Last week’s ICA lecture, “The Artist as Curator,” was introduced by ICA director Claudia Gould standing behind an unfamiliar podium. “For those of you who are regulars here,” she said, “this is a very new podium, made by Paul Swenbeck [ICA’s head preparator] and his team. It smells of paint.” The new podium is indeed very nice: sleek and white, with a convenient shelf for presenters’ laptops. As someone who cannot make anything, I love working at a place where no one would think of going online and ordering a podium. Obviously someone who works here would just make one.
Over the last few weeks I’ve written a series of essays for this blog about Virgil Marti’s show Set Pieces, curated from the collection of the Philadelphia Museum of Art (PMA), for which Virgil explored the depths of PMA storage and arranged an assortment of the pieces he found there in intriguing mash-ups and suggestive vignettes. In these posts I’ve been poking away at the question of how Virgil approached that task, and, more generally, what it means to curate an exhibition. How do curators organize the art they present? Is it their job to make a story out of it? An argument? To show the art off to its best advantage? To make you see it in a new way?
How serendipitous that all the time I was writing those little pieces, ICA’s Ingrid Schaffner—a thoughtful and insightful person and an actual curator—was getting ready to address herself to this very topic! It was, in fact, the underlying subject of tonight’s lecture.
Standing at the new podium, Ingrid told an audience of about 100 that the idea of an artist making an exhibition out of a museum’s collection goes back to 1969, when Andy Warhol lifted all kinds of things from the Rhode Island School of Design Museum of Art’s storage and arranged them—or sometimes declined to arrange them—in the galleries. The resulting show, Raid the Icebox, featured rows and ranks of Windsor chairs, racks of shoes, clusters of hanging umbrellas, and lots of baskets, blankets, paintings, ceramics.
Even before artists were raiding museums’ iceboxes, of course, they were curating. In 1938 Andre Breton invited Marcel Duchamp to organize a surrealism show in Paris, which Duchamp did. There were no lights in this exhibition; visitors were given flashlights to illuminate the paintings as they made their way through piles of leaves and under the 1,200 empty coal sacks dangling from the ceiling.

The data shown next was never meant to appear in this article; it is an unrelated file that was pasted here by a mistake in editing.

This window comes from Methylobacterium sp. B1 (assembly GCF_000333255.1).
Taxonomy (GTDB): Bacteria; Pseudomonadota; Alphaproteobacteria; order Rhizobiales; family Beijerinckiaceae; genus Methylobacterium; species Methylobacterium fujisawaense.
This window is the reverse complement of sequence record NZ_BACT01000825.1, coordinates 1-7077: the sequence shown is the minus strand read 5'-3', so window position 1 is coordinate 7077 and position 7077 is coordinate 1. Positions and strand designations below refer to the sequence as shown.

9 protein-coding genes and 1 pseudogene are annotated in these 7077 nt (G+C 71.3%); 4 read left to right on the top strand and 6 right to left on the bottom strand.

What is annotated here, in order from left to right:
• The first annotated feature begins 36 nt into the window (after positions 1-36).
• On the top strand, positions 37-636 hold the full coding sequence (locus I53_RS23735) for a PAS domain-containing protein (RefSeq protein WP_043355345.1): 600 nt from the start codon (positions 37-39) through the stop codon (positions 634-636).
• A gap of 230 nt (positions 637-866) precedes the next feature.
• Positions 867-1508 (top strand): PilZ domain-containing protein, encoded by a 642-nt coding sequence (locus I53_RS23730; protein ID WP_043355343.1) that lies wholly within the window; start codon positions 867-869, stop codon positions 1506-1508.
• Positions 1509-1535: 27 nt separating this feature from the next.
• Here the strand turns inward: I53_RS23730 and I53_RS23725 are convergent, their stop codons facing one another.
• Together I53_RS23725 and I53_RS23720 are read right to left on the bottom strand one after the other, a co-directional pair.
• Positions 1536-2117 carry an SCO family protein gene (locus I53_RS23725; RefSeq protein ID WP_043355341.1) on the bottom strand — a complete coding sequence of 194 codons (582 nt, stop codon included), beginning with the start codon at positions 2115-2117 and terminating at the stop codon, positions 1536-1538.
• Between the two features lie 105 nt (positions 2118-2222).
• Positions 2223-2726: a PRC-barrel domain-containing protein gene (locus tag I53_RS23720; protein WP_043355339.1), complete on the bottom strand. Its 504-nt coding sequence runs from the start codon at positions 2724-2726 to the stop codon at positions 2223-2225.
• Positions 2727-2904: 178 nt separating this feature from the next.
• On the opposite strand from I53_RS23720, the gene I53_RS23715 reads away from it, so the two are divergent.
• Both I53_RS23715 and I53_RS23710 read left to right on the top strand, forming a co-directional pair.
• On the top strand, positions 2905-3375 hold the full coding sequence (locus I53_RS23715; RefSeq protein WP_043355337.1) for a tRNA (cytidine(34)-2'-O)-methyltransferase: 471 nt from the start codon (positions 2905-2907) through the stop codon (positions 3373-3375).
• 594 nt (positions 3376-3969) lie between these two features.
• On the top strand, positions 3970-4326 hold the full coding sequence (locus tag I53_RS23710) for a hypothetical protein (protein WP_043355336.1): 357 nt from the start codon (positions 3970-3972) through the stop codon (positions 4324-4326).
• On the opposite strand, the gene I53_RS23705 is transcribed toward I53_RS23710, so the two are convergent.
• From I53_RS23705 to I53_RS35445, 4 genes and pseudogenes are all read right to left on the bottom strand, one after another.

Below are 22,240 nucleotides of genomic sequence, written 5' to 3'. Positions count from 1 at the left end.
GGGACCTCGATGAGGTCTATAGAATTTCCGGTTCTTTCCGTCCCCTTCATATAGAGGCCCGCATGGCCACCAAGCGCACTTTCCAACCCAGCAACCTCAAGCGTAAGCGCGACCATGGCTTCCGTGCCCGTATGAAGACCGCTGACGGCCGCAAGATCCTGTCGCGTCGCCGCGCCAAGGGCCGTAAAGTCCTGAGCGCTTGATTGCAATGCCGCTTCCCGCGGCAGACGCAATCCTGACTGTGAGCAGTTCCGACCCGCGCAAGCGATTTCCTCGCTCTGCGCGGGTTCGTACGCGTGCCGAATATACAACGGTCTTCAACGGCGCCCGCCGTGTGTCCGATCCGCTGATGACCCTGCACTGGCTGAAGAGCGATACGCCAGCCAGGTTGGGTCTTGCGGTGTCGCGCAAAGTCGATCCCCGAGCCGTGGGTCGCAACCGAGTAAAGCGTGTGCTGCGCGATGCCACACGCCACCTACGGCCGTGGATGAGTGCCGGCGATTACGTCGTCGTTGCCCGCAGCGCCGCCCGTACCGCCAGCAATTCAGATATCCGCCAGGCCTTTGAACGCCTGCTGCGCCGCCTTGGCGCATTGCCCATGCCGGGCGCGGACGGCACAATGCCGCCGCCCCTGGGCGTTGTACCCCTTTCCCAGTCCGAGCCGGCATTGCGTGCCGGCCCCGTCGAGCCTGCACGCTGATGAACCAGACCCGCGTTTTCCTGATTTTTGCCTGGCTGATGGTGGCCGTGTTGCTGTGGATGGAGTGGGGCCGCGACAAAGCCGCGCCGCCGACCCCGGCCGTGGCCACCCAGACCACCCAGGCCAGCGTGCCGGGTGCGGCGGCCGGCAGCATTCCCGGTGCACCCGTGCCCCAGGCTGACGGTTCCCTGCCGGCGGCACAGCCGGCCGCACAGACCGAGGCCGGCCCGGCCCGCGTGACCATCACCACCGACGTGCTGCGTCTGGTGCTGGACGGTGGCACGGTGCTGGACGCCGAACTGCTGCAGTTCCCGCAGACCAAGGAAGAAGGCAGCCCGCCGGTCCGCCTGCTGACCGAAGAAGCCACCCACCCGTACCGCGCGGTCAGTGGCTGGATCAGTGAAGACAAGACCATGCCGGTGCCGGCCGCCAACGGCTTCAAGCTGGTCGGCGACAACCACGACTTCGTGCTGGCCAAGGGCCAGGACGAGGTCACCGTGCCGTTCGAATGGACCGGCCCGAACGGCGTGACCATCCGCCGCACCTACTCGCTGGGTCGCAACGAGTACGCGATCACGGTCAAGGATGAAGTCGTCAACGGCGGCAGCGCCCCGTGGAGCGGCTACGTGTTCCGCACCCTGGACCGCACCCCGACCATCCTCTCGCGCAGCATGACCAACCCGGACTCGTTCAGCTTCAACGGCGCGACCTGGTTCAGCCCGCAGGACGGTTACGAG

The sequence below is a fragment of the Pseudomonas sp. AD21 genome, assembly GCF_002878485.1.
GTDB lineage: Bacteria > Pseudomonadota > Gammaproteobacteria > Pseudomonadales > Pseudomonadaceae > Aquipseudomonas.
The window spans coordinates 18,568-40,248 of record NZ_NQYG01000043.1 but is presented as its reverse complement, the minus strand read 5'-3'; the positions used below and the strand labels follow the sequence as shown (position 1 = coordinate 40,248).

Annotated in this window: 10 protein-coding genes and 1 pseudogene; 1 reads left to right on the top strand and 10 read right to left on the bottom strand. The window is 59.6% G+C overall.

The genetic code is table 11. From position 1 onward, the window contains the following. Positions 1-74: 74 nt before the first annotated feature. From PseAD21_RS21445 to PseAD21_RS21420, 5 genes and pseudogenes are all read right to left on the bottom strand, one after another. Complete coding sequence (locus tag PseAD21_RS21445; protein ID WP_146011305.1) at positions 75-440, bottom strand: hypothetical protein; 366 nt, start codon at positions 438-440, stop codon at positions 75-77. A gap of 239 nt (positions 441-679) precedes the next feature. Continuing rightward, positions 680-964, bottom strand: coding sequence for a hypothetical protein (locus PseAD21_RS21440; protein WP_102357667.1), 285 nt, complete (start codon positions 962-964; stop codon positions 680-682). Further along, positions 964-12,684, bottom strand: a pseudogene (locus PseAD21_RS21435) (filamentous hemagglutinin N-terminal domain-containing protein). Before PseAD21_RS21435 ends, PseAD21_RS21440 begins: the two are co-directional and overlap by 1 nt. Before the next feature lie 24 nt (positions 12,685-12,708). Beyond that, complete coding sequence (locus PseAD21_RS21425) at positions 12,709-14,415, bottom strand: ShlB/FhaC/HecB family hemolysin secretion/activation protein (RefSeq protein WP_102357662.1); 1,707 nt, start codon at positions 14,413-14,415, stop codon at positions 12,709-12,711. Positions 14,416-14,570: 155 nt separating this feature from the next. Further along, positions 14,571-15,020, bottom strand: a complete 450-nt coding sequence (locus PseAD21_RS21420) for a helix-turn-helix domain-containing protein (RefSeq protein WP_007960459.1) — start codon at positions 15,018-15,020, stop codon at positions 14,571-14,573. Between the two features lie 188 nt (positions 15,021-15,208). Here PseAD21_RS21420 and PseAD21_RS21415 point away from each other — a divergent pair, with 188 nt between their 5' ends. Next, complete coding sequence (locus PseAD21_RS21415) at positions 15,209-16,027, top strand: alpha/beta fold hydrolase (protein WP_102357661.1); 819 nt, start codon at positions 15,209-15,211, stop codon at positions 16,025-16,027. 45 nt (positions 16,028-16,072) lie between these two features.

I’d love to just list all the intriguing shows Ingrid mentioned. A 1989 Brancusi exhibition at MoMA organized by Scott Burton helped viewers see that Brancusi’s pedestals should themselves be seen as sculpture. Fred Wilson’s 1992 exhibition at the Maryland Historical Society displayed artifacts from that state’s history—like iron shackles and silver spoons—side by side. John Waters Curates Andy’s “Porn”, at the Andy Warhol Museum in 2005, was viewable in a wooden cubicle complete with glory holes. Of this last, Ingrid quoted then-Warhol museum curator John Smith who said, perhaps a little wistfully, “I don’t think I could have gotten away with that.”
Which brings us to the crux of her lecture: what is the difference between the way an artist curates and the way a curator curates?
“It’s my job as a curator to minimize the distance between the viewer and the object,” Ingrid opined, whereas, as an artist, “Virgil inserts himself.” He paints the wall purple; he builds white fluffy poufs to display stuff on; he offers us a marble bust resting on its side. The professional curator is not supposed to indulge in such high jinx.
But doesn’t the professional curator have a point of view, too? Doesn’t she have style? Of course she does. But she’s supposed to be less flamboyant in the way she conveys it to us, adhering to a kind of institutionalized modesty. If you stop to think about it, though, what’s the least bit modest about choosing art, spending a decent amount of money to organize it in a room, inviting the public, and saying: Look! This is worth looking at!
At the end of her talk, Ingrid related that thinking about how Virgil inserted himself into the making of Set Pieces threw into relief for her how made all exhibitions are, implying that the exhibition-maker—the curator—is really a species of artisan. I liked that: the exhibition-making artisan (Ingrid) talking about an exhibition made by an artist (Virgil) known for his décor-as-fine-art (chandeliers, wallpaper, poufs), while standing at the podium made by an artisan (Paul) who is, in fact, also an artist.
I’m starting to think of the curator as a kind of marionettist, pulling the strings from behind the curtain. Just because we don’t see her hand doesn’t mean her hand isn’t there: assured, controlling, and potent.